Does the Juvenile Justice (Care and Protection of Children) Act, 2015 violate the fundamental rights of the children?

The Juvenile Justice (Care and Protection of Children) Act, 2015 (in short “JJ Act, 2015”) has been criticised for incorporating Section 15[6] and Section 18(3)[7]. It lays down that if the minor has completed or is above sixteen years and is involved in a heinous crime then on the report of preliminary assessment by the Juvenile Board, the case can be trialed in the Children’s Court and the minors will be treated as adults and would be subjected to the criminal procedure. This differential treatment of the minors between the age group of 16-18 years sparked the criticism. It was contested that this provision led to the violation of Article 14 i.e. right to equality.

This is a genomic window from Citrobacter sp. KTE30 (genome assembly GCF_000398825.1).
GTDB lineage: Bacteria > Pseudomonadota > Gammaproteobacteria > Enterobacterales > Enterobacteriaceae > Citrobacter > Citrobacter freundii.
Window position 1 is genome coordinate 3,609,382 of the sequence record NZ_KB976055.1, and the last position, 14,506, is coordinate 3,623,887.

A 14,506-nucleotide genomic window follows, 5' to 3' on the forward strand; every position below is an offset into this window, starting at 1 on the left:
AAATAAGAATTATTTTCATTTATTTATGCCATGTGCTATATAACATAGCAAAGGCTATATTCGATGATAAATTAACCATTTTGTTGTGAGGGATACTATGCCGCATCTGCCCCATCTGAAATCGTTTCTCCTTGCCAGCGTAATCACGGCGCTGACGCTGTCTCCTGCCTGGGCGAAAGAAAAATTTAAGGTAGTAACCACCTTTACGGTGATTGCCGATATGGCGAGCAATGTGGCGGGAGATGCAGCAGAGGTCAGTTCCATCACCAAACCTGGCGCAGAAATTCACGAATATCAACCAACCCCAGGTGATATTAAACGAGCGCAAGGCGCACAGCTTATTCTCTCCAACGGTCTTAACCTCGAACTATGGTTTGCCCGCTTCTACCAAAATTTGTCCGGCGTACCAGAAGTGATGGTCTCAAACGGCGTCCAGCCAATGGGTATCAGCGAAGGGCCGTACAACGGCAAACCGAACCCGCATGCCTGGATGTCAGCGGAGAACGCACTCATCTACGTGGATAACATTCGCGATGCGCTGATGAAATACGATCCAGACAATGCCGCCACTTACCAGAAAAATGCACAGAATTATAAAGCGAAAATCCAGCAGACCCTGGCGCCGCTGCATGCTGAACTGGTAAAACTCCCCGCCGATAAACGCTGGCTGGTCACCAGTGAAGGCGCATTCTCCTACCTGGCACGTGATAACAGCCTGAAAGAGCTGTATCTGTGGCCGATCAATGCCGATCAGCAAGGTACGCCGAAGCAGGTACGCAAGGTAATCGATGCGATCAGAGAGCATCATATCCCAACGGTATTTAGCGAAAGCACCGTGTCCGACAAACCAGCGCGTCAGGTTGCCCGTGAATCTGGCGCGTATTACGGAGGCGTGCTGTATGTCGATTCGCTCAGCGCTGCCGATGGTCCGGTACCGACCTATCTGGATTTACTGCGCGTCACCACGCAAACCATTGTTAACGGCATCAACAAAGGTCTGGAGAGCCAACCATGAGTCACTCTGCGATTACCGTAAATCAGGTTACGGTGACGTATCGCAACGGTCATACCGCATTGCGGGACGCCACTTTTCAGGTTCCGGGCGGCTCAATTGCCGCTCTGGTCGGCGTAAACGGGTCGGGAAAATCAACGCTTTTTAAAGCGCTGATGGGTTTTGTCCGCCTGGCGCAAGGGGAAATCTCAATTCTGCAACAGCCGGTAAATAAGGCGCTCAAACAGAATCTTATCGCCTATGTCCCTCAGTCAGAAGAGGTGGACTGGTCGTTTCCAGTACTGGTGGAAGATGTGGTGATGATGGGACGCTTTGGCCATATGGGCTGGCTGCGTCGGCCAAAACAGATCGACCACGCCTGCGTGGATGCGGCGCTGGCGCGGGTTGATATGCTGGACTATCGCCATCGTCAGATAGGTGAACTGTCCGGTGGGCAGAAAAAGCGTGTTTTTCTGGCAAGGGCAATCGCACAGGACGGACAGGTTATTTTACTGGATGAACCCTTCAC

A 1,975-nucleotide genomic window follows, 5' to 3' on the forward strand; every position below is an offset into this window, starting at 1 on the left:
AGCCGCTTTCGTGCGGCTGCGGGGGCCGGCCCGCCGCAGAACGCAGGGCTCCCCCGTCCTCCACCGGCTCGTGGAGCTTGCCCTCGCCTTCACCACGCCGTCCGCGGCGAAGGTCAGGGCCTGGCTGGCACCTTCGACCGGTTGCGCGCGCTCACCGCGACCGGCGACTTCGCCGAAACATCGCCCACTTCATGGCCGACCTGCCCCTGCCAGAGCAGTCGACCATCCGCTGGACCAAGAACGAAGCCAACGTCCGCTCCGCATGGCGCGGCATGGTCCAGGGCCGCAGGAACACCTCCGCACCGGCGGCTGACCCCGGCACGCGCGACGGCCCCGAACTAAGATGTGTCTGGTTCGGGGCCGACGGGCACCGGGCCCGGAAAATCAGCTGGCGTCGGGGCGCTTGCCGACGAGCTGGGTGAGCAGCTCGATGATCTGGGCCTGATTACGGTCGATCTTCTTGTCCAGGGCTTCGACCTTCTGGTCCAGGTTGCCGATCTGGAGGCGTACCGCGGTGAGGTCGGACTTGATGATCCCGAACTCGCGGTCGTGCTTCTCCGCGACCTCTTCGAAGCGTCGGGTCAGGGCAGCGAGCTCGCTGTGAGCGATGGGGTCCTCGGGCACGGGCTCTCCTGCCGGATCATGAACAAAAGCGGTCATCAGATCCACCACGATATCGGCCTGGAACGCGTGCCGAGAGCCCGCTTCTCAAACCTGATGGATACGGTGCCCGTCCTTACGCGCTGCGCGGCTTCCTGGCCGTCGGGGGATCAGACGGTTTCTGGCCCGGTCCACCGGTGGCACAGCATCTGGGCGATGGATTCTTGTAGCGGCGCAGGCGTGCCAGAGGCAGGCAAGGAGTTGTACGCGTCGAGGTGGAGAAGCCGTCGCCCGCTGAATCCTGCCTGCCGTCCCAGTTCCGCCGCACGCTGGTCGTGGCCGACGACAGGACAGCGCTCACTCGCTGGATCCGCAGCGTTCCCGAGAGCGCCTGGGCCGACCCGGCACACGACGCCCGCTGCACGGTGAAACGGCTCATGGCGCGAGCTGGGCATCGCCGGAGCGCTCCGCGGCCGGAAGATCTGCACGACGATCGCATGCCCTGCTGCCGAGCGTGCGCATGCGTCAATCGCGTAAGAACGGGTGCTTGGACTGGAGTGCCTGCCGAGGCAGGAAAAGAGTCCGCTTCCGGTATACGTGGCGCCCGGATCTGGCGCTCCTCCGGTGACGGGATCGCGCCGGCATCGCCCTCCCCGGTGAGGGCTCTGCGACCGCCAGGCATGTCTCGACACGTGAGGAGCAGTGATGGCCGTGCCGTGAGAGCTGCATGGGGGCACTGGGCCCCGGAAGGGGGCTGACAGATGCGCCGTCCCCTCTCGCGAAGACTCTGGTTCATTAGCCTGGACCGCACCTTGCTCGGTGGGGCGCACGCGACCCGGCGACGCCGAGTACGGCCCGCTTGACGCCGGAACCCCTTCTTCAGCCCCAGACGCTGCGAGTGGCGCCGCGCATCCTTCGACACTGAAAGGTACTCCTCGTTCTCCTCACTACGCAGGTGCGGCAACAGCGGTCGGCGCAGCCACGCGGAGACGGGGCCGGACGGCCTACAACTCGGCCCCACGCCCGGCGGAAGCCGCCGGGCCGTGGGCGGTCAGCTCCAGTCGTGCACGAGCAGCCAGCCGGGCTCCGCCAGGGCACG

In order to ensure the protection of Article 14, that is, right to equality, among children in conflict with the law who belong to different age group, the Act provides for intelligible differentia. So that children who have committed petty offences and those children who have committed heinous offences are not treated alike and the special needs of each class for reformation and rehabilitation is taken into account.

In order, however, to pass the test of permissible classification two conditions must be fulfilled, namely:

(i) that the classification must be found on an intelligible differentia which distinguishes persons or things that are grouped together from others left out of the group; and

(ii) that differentia must have a rational relation to the object sought to be achieved by the statute in question.

What is necessary is that there must be a nexus between the basis of classification and the object of the Act under consideration.[8]

Basis of classification